On Christmas Eve in 2019 Ian, his wife Bethan and their three children were walking back to their home in Cheshire when Ian was punched out of the blue by someone he didn’t know.
He was knocked to the floor in the assault and hit his head on the curb, causing a traumatic brain injury which lead to a blood clot in the temporal lobe.
Ian, 40, had his first brain operation on Christmas Eve and woke from a coma on Christmas day. He spent four days extremely confused and disorientated, which doctors discovered was due to brain swelling. Ian then had a second operation to remove a large piece of skull to alleviate the pressure on his brain.
Bethan then watched her husband lie in a second coma, this time medically induced, at Liverpool’s Walton Centre neurological hospital for the next five weeks. Tragically, when Ian woke up again he had forgotten who he was, that he was married to Bethan and that he was a dad to his three children Penny, five, Casper, three, and Rufus, two.
A dental nurse, Bethan had never taken any sick leave before, but knew she would now be forced to leave her job to care for her husband for the foreseeable future.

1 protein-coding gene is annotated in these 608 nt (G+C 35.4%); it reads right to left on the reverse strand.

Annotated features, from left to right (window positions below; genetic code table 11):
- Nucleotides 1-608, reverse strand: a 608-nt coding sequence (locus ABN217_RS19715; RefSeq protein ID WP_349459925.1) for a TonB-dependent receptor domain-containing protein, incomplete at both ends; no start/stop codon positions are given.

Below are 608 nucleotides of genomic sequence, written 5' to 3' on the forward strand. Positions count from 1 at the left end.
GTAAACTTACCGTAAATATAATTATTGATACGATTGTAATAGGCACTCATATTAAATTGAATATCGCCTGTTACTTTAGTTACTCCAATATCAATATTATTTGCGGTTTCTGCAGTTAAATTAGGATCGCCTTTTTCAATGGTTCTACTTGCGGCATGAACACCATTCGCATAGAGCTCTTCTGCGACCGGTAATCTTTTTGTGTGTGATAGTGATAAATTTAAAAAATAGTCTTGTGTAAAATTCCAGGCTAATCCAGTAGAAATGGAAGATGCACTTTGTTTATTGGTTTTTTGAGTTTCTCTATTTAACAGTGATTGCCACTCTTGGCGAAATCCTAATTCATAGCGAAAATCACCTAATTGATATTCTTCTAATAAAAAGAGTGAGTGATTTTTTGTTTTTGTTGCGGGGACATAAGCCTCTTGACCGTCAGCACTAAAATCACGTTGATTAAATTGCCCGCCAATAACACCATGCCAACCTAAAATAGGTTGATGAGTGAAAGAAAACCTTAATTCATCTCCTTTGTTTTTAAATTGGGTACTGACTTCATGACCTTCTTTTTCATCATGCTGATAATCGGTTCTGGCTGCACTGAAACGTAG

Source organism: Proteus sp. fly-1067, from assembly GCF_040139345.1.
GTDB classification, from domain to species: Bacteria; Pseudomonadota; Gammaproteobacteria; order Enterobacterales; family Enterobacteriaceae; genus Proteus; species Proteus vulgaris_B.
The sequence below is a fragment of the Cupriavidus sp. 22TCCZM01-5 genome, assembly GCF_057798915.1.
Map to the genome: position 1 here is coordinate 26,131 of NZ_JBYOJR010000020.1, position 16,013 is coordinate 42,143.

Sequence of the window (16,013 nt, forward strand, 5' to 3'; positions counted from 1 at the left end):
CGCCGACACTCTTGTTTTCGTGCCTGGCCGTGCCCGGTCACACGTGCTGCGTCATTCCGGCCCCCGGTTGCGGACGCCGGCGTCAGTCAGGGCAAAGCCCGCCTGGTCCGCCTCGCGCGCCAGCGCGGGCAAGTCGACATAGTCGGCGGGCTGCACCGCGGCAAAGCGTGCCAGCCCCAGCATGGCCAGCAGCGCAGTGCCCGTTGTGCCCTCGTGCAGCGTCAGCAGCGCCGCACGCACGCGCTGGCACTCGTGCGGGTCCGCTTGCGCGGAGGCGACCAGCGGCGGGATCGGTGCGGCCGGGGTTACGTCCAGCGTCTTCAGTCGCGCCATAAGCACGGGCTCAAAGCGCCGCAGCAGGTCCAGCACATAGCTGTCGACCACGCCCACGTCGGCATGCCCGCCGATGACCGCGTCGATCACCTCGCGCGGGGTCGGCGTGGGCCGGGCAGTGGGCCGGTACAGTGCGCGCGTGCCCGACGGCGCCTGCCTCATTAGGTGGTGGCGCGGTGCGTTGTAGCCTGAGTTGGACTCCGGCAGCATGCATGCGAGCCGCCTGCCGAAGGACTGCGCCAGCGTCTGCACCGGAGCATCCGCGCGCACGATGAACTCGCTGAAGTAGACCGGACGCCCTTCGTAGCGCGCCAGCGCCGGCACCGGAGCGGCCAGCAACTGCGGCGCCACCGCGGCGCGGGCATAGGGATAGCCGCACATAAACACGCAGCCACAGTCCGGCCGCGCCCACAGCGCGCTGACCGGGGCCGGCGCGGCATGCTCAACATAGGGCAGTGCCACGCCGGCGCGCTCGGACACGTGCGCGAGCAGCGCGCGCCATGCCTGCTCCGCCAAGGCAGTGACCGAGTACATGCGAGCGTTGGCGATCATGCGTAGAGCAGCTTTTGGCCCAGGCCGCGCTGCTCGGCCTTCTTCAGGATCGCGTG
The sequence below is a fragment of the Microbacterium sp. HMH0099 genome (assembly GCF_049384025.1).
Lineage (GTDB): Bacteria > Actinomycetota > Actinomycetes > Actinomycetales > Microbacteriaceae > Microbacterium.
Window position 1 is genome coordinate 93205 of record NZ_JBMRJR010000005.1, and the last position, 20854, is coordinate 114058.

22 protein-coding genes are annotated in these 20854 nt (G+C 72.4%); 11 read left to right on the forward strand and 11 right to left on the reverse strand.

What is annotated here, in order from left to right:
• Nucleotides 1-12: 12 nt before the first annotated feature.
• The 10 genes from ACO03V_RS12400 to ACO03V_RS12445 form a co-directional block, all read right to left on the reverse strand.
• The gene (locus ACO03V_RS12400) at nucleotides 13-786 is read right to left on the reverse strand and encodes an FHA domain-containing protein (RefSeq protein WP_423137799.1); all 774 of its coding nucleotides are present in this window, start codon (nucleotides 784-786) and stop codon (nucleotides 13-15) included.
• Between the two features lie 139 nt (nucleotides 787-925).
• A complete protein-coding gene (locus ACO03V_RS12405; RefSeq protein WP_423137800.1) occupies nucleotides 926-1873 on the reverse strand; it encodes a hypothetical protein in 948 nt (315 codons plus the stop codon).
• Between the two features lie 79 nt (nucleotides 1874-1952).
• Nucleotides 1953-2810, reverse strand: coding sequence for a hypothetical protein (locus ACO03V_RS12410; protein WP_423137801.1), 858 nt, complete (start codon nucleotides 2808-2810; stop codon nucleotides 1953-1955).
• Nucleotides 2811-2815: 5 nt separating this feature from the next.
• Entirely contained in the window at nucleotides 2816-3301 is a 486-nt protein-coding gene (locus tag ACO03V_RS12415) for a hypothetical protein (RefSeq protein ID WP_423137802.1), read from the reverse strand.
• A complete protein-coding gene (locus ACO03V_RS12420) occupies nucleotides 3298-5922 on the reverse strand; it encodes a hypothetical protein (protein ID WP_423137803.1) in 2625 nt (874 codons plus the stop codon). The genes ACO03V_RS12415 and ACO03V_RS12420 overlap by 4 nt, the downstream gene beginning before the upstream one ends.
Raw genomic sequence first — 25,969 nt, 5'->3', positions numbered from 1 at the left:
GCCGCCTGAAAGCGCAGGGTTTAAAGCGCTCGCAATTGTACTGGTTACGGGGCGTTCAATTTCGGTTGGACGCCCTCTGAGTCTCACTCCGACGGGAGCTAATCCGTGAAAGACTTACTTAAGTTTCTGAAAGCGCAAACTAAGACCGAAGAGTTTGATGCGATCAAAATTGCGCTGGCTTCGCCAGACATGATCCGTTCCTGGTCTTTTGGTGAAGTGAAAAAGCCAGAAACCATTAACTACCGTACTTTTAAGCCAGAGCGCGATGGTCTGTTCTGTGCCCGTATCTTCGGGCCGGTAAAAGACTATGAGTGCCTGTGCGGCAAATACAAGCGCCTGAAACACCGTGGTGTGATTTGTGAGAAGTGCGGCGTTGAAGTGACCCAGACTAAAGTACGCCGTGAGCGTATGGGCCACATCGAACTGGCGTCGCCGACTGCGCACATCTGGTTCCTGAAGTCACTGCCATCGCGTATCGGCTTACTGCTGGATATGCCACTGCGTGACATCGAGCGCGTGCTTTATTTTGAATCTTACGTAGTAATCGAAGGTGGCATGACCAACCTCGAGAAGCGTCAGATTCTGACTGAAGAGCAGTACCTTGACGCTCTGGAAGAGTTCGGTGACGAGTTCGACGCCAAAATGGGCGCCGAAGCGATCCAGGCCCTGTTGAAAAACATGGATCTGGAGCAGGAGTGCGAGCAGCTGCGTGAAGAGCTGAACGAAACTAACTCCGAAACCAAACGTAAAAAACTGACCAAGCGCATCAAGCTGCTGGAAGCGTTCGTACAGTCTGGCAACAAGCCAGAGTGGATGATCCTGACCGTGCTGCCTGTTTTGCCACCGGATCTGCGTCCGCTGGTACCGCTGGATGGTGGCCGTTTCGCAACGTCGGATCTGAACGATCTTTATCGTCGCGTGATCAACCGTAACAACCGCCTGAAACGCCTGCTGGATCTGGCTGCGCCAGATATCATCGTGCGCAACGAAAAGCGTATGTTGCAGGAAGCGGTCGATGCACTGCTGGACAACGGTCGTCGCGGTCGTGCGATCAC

She said: “I couldn’t go to work and we were struggling for money.
“Even driving to the hospital to visit Ian had cost a lot of money, paying for the tunnel toll and parking.
“Ian was the one who worked full time and on my part time wage I couldn’t cover everything.
“After he came out of the hospital I became Ian’s carer.”
After spotting a leaflet for The Brain Charity in a family room at the Walton Centre, Bethan sat down with Vanessa, one of our information and advice officers, who talked them through the money the family was entitled to – including PIP, Statutory Sick Pay, ESA and grants.
Bethan said: “It was a relief to know there was a charity out there dedicated to people with neurological conditions.
“Vanessa was constantly professional though it felt like we were friends.
“She was constantly there for me, helped me apply for all sorts of benefits, put me in contact with a solicitor and even went along to my first meeting with them to give me a bit of emotional support.”
Though he has done a lot of recovering since the assault, Ian still has some paralysis in his vocal chords, is deaf in his right ear, he suffers from extreme headaches, can become very dizzy and disorientated so is yet to leave the house alone. He is also now waiting for another op to have a plate fitted in his skull, but Bethan said there have been lots of improvements.
She added: “He’s really strong, he can walk well as long as he takes it slow. He’s getting clarity of mind, each week as his head gets less foggy.
“He’s positive and determined about that future and especially determined to play with our kids as much as he used to.”
Inspired by the support The Brain Charity gave her, Bethan will be starting a degree in Public Health and Wellbeing this September.
She said: “I hope that doing it I’ll be able to help other people the way Vanessa helped me.”
In November 2020, Ian’s attacker was jailed for two years after pleading guilty to grievous bodily harm without intent.